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HOME : Intaglio Jewelry : Classical Revival Seal Rings : Classical Revival Carnelian Intaglio of a Bee
Classical Revival Carnelian Intaglio of a Bee - FJ.6839
Origin: Europe
Circa: 18 th Century AD to 19 th Century AD

Medium: Carnelian-Gold

Additional Information: 18 Karat White Gold Ring/f
Location: United States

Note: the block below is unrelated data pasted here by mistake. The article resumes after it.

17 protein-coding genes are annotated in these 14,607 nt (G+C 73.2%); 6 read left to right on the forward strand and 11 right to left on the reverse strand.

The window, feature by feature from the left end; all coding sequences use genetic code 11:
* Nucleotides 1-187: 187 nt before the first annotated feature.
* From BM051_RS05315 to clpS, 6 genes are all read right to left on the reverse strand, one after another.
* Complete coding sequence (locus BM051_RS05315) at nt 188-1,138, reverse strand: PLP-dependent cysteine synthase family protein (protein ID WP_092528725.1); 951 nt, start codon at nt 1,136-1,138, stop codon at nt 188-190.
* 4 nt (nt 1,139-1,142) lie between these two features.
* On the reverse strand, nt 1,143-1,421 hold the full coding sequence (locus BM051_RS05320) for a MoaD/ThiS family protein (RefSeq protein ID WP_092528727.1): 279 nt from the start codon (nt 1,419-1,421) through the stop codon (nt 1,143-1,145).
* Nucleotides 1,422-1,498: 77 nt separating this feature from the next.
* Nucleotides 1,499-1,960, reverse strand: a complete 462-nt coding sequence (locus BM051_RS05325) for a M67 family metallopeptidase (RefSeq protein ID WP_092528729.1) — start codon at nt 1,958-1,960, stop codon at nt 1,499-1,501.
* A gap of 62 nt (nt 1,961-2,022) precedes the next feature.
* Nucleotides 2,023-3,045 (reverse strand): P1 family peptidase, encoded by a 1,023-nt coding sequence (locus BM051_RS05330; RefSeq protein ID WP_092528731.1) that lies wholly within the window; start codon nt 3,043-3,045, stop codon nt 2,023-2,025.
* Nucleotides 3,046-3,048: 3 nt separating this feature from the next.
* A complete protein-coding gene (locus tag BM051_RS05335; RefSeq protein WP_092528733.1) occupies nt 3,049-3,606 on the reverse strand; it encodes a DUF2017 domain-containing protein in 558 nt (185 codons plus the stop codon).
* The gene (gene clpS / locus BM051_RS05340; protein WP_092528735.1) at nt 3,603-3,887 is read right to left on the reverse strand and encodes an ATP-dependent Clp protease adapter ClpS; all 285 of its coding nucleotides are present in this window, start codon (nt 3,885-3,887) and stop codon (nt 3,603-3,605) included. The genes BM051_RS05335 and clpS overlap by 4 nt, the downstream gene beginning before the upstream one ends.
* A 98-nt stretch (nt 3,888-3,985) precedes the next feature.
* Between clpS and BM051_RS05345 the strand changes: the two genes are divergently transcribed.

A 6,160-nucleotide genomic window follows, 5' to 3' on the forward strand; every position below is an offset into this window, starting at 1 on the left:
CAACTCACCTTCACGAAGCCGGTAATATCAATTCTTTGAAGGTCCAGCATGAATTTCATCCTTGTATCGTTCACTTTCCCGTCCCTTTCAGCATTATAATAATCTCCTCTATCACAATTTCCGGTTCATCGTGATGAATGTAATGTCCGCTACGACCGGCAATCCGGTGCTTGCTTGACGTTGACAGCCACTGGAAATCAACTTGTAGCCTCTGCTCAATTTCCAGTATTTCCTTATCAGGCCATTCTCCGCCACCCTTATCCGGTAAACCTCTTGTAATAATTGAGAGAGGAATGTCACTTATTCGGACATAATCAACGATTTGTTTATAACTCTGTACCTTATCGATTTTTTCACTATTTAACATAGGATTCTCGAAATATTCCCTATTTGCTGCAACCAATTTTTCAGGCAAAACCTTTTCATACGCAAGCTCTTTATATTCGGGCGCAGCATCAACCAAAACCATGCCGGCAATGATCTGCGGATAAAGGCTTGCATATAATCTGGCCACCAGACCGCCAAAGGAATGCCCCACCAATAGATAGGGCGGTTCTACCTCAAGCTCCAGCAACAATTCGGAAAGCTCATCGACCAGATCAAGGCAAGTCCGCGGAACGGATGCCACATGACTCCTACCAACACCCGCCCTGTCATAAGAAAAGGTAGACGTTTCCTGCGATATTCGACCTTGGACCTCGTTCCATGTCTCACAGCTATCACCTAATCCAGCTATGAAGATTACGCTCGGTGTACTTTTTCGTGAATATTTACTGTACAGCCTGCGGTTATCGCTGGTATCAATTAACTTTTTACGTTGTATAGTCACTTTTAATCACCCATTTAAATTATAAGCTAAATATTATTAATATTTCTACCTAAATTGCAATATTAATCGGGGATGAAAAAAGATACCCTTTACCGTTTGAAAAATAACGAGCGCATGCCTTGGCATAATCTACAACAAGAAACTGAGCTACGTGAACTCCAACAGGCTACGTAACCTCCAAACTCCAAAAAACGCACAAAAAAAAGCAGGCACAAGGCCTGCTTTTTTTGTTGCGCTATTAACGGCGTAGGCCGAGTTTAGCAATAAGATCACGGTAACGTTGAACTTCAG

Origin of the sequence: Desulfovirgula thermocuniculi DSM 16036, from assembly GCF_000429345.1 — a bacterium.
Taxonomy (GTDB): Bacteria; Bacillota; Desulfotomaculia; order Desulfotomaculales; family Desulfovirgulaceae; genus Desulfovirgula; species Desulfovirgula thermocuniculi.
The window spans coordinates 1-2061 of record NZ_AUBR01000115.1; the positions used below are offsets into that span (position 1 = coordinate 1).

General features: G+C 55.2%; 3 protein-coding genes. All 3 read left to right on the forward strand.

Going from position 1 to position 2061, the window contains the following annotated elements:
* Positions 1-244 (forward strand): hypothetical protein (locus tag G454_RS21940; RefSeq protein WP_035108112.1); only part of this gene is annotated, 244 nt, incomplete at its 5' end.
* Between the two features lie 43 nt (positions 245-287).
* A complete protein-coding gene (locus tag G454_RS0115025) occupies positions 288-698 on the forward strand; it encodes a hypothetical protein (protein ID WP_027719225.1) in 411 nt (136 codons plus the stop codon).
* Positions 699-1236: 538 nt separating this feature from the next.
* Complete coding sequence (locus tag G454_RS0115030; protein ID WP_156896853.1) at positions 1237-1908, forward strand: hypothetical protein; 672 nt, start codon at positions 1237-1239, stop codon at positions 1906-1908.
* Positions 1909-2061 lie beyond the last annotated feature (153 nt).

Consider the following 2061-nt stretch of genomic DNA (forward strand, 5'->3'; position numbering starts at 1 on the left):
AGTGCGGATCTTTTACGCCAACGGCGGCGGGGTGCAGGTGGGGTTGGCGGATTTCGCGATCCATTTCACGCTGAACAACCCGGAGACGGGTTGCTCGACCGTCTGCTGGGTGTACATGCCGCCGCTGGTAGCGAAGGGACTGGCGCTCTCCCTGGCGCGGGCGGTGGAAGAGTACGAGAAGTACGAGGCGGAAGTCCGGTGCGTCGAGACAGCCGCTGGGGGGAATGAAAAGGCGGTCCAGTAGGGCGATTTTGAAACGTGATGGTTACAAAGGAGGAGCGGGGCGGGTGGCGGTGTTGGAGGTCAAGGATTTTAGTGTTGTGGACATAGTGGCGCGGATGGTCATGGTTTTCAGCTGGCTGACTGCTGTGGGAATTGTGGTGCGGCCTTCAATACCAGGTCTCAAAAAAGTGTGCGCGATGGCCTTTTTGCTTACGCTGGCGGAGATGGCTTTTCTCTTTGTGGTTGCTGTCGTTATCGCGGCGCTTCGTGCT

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This Gorgeous Intaglio Has Been Set in a Modern 18 Karat White Gold Ring The art of glyptics, or carving on colored precious stones, is probably one of the oldest known to humanity. Intaglios, gems with an incised design, were made as early as the fourth and third millennia B.C. in Mesopotamia and the Aegean Islands. They exhibit a virtuosity of execution that suggests an old and stable tradition rooted in the earliest centuries. The tools required for carving gems were simple: a wheel with a belt-drive and a set of drills. A special difficulty of engraving intaglios, aside from their miniature size, was that the master had to work with a mirror-image in mind. The Classical Revival was a phenomenon that swept through Europe in the 18th and 19th Centuries. A new appreciation for antiquity and ancient art forms was fostered by discoveries in the nascent scientific field of archaeology. Perhaps the Classical Revival also reveals a latent longing towards the Arcadian lifestyles of yesterday abandoned as Europe became rapidly industrialized and increasingly urbanized. Engraved upon the polished surface of this precious gemstone is a depiction of a bee. This remarkable little creature is both a source of tremendous respect and fear. Despite their small size, they carry a painful sting that is the nightmare of many children. In some cases, their stings can produce fatal allergic reactions. At the same time these fascinating creatures manufacture the sweet sticky nectar called honey. Mankind has long marveled at the social organization of the beehive where thousands of workers tirelessly serve and protect one queen. Created during the Classical Revival, perhaps this intaglio reflects a longing towards the more stable days of monarchies during these revolutionary times. - (FJ.6839)


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